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Man Faces 5 Years in Jail For Touching Gun

UK POLICE STATE

Man Arrested, Faces 5 Years In Jail For Reporting Firearm To Police

Paul Joseph Watson
Prison Planet.com
November 17, 2009

A former soldier has become the latest victim of the predatory UK police state after he was arrested and convicted by a jury for handing in a shotgun to his local police station after discovering it in his garden. The man faces 5 years in jail due to draconian gun control laws that dictate members of the public cannot even touch a gun without being charged with “possession of a firearm”.

“Paul Clarke, 27, was found guilty of possessing a firearm at Guildford Crown Court on Tuesday – after finding the gun and handing it personally to police officers on March 20 this year. The jury took 20 minutes to make its conviction, and Mr Clarke now faces a minimum of five year’s imprisonment for handing in the weapon,” reports Surrey Today.

In a statement read out in court, Mr Clarke said: “I didn’t think for one moment I would be arrested.”

“I thought it was my duty to hand it in and get it off the streets.”

Clarke discovered that the gun had been discarded in a bin liner at the bottom of his garden, which backs on to public fields, and called Chief Superintendent Adrian Harper to let him know he would be visiting the police station.

When Clarke removed the gun from the bin liner and placed it on the table facing towards the wall, he was instantly arrested for possession of a firearm.

Despite the fact that Surrey Police issued a leaflet encouraging people to “report found firearms,” Clarke was told by the prosecuting attorney that his honest intentions were irrelevant and that possession of a firearm was a “strict liability” charge.

“Just by having the gun in his possession he was guilty of the charge, and has no defence in law against it, he added.”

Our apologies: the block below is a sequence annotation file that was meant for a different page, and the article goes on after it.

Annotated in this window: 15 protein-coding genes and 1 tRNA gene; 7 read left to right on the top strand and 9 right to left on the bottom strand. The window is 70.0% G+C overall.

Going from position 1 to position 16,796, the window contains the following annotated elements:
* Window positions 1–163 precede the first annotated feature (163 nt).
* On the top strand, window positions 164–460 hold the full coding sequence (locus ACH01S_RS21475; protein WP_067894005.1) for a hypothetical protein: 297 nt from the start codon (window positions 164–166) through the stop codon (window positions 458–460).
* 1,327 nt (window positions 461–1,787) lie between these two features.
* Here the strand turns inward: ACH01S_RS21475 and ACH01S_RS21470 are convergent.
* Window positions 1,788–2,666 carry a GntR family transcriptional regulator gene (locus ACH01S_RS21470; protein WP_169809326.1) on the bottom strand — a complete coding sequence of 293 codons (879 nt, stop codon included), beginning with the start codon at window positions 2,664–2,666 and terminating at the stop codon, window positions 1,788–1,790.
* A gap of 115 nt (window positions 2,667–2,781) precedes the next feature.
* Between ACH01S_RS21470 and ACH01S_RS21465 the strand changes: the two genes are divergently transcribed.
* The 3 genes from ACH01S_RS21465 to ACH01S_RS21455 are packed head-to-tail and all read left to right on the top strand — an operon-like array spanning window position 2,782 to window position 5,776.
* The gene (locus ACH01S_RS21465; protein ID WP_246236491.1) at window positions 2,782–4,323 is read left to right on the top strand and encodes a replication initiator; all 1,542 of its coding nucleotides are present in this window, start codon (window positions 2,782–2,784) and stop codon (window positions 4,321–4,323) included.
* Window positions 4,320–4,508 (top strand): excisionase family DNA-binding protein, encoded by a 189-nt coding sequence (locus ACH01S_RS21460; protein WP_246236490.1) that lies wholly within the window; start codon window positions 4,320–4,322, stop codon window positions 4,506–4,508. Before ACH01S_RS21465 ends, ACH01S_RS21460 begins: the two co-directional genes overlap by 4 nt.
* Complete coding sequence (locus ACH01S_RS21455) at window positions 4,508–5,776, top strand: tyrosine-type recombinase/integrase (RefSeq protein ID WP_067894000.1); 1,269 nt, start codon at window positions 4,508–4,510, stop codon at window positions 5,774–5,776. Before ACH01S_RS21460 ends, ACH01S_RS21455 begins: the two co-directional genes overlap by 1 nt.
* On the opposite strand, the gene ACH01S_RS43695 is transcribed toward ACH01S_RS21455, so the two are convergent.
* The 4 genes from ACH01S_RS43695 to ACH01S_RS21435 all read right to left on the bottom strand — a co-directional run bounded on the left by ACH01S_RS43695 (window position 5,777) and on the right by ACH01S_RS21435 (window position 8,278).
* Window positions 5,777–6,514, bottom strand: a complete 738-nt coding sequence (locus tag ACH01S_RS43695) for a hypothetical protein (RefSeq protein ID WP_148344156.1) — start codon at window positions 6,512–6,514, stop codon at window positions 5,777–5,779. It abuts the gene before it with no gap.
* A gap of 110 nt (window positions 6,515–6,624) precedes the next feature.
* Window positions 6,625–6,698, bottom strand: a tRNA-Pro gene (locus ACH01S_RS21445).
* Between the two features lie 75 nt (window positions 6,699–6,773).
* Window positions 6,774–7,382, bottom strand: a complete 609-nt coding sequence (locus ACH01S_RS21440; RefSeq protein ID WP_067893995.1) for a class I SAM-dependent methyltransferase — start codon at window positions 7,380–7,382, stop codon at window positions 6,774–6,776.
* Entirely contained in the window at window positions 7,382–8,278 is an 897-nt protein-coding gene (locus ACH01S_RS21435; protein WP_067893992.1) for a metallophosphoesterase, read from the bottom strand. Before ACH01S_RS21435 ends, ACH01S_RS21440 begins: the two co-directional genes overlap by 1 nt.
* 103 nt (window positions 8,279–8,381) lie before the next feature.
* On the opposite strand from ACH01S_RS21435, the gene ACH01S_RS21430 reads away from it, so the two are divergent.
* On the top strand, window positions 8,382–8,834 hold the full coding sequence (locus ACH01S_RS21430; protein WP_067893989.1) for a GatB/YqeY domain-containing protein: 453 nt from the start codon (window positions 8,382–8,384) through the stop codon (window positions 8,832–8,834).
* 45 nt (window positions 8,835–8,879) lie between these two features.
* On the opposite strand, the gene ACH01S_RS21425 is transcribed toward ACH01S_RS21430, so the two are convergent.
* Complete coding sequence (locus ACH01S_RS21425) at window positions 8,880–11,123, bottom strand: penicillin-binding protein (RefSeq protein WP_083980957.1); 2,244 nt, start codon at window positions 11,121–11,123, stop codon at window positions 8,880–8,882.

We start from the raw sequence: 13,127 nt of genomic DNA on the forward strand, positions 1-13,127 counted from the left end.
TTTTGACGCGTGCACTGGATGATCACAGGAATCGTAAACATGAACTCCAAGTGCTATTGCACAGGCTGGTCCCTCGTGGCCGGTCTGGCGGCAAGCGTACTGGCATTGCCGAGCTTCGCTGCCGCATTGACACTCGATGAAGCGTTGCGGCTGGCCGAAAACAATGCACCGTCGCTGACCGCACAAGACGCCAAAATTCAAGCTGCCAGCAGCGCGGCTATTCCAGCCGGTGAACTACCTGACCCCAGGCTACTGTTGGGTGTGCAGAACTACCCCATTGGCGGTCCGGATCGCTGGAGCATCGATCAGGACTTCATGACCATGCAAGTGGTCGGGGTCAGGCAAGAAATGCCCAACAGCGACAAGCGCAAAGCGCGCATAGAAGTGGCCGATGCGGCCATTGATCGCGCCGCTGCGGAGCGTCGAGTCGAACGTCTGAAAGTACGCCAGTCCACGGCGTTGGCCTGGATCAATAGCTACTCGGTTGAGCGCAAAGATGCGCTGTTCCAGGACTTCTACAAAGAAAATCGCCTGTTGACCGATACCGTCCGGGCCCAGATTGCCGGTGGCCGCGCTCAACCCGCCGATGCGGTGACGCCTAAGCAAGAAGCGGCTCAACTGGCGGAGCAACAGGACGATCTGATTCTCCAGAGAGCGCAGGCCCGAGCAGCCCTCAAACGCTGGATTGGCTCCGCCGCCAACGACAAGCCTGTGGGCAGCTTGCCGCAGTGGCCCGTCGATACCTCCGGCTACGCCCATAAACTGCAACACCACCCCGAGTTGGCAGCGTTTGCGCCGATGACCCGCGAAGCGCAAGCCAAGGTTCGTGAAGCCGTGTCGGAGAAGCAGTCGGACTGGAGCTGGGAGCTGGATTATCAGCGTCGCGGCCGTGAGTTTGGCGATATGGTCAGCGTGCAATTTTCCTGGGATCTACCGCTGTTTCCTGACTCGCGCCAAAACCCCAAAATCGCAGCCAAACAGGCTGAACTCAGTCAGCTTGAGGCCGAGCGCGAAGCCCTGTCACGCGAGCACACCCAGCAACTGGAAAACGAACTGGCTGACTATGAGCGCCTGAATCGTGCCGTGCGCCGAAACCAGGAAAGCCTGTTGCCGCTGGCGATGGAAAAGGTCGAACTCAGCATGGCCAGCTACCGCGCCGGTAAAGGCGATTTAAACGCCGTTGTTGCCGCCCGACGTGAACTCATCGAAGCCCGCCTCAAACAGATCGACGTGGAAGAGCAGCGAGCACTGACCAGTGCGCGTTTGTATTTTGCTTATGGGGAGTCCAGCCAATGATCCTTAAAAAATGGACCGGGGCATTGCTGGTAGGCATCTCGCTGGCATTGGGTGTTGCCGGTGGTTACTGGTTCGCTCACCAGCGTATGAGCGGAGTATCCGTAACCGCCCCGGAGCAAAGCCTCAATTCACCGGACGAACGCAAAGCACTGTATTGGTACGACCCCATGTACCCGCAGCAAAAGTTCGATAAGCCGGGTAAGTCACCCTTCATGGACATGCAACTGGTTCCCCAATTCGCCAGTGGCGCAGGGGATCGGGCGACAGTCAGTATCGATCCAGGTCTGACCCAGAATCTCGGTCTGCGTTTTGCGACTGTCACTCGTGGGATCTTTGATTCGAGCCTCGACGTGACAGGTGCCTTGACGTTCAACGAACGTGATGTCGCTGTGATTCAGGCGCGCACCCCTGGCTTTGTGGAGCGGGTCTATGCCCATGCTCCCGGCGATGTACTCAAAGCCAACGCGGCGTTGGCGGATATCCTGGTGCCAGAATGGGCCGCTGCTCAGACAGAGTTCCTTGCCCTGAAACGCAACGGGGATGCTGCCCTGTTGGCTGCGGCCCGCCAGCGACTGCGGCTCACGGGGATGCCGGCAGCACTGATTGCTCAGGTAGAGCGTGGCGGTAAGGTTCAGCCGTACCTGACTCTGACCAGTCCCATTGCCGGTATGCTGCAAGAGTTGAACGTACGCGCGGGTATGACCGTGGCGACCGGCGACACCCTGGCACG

Clarke now faces 5 years in jail for attempting to perform a law-abiding action by turning in the gun to police.

Read Full Article Here

 

Health and safety snoops to enter family homes

Times Online
November 15, 2009

Health and safety inspectors are to be given unprecedented access to family homes to ensure that parents are protecting their children from household accidents.

New guidance drawn up at the request of the Department of Health urges councils and other public sector bodies to “collect data” on properties where children are thought to be at “greatest risk of unintentional injury”.

Council staff will then be tasked with overseeing the installation of safety devices in homes, including smoke alarms, stair gates, hot water temperature restrictors, oven guards and window and door locks.

The draft guidance by a committee at the National Institute for Health and Clinical Excellence (Nice) has been criticised as intrusive and further evidence of the “creeping nanny state”.

Until now, councils have made only a limited number of home inspections to check on building work and in extreme cases where the state of a house is thought to pose a serious risk to public health.

Nice also recommends the creation of a new government database to allow GPs, midwives and other officials who visit homes to log health and safety concerns they spot.

The guidance aims to “encourage all practitioners who visit families and carers with children and young people aged under 15 to provide home safety advice and, where necessary, conduct a home risk assessment”. It continues: “If possible, they should supply and install home safety equipment.”

The proposals have been put out to consultation and, if approved, will be implemented next year.

Matthew Elliott, of the TaxPayers’ Alliance, said: “It is a huge intervention into family life which will be counter-productive.

UK student fined £80 for dropping matchstick on the ground

 


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